The idea behind this year's theme, Stop Scams. Speak Up, is that talking about scams reduces stigma, as well as helps recognise and prevent scams.
Scamwatch, which is run by the Australian Consumer and Competition Commission (ACCC), released data showing the number and cost of scams is expected increase in 2021. In 2020, Australians made more than 216,000 reports to Scamwatch and reported losses of around $178 million. By the end of September this year, Scamwatch received more than 226,000 reports with reported losses of over $222 million.
High as these numbers are, Scamwatch said that around a third of people never tell anyone due to embarrassment or shame, so the true numbers are probably greater.
Scams the ACCC warns about range from online shopping and classified scams, threat-based scams and remote access scams – in one case, a business owner was almost conned by scammers pretending to be a security software company.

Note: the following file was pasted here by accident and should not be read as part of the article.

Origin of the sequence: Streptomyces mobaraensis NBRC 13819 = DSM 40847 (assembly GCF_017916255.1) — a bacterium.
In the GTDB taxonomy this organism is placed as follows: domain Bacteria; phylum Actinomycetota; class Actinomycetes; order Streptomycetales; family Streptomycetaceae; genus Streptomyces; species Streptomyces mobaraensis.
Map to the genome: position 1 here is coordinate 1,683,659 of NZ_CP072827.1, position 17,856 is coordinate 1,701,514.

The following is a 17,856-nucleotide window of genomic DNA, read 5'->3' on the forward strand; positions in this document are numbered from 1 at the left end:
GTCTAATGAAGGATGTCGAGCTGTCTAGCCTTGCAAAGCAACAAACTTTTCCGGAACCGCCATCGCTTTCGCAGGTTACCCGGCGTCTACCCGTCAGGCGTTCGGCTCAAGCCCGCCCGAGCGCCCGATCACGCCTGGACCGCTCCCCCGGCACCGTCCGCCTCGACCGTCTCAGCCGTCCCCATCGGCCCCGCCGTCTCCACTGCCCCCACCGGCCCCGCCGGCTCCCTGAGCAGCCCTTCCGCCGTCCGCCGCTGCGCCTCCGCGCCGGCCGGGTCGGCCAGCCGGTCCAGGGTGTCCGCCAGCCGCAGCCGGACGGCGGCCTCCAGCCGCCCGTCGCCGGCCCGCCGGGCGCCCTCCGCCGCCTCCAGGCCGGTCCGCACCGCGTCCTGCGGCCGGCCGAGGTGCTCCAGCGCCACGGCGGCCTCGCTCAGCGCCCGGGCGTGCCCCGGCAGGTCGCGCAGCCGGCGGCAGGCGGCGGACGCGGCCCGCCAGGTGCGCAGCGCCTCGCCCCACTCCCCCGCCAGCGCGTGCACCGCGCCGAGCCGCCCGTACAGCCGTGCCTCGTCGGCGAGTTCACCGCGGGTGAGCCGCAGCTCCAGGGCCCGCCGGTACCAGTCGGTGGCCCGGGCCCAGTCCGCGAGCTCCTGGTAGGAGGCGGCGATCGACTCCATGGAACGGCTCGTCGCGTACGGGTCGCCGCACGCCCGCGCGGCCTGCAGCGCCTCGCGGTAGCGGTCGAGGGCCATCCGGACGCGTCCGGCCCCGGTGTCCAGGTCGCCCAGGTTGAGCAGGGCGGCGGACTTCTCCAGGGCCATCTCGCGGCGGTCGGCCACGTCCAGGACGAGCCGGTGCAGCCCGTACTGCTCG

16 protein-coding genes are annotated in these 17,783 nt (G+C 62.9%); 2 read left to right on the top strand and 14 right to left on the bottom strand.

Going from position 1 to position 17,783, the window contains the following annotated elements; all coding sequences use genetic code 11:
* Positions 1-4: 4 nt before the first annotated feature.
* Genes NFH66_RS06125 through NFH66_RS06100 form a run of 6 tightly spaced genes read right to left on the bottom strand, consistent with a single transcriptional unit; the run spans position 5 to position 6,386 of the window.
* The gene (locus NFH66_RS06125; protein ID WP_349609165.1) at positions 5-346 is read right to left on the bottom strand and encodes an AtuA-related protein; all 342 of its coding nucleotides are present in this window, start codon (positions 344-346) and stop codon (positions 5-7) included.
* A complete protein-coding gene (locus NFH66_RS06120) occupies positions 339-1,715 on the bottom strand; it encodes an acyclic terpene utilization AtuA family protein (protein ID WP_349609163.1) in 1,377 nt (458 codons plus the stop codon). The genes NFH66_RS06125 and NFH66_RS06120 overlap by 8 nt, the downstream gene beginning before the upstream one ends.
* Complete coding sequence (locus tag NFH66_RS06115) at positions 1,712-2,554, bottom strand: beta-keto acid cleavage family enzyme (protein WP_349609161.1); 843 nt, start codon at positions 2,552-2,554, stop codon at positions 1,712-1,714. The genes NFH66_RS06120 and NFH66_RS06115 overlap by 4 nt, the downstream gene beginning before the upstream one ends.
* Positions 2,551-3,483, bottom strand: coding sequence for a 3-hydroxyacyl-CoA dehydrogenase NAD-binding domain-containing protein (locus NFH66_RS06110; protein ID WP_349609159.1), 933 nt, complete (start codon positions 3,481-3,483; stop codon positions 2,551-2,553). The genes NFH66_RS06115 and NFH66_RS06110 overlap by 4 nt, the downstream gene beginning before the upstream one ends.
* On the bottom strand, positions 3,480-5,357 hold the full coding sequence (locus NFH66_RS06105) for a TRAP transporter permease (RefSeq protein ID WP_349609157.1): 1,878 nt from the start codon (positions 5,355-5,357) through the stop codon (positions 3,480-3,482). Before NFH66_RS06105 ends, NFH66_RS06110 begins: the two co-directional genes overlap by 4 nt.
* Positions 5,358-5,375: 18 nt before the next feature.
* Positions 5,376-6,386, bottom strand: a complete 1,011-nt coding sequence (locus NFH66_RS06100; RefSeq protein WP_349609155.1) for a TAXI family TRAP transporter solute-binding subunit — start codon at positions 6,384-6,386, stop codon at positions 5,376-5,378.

A particularly popular one at the moment is a so-called Flubot, where you get a scam text message about missed calls, voicemails or deliveries. Scamwatch had received 16,000 reports of these scams as of October. The scam texts ask you to download an app to track delivery or listen to a voicemail – this app is in fact malicious software called a Flubot, which can then gain access to your passwords and accounts. These scams are being updated all the time, and may now even look like Zoom invites, Google verifications and thank you messages from clinics.
Scam Awareness Week is being run in conjunction with a number of partners, including local governments and councils, government departments and agencies, NSW Police and Australia Post.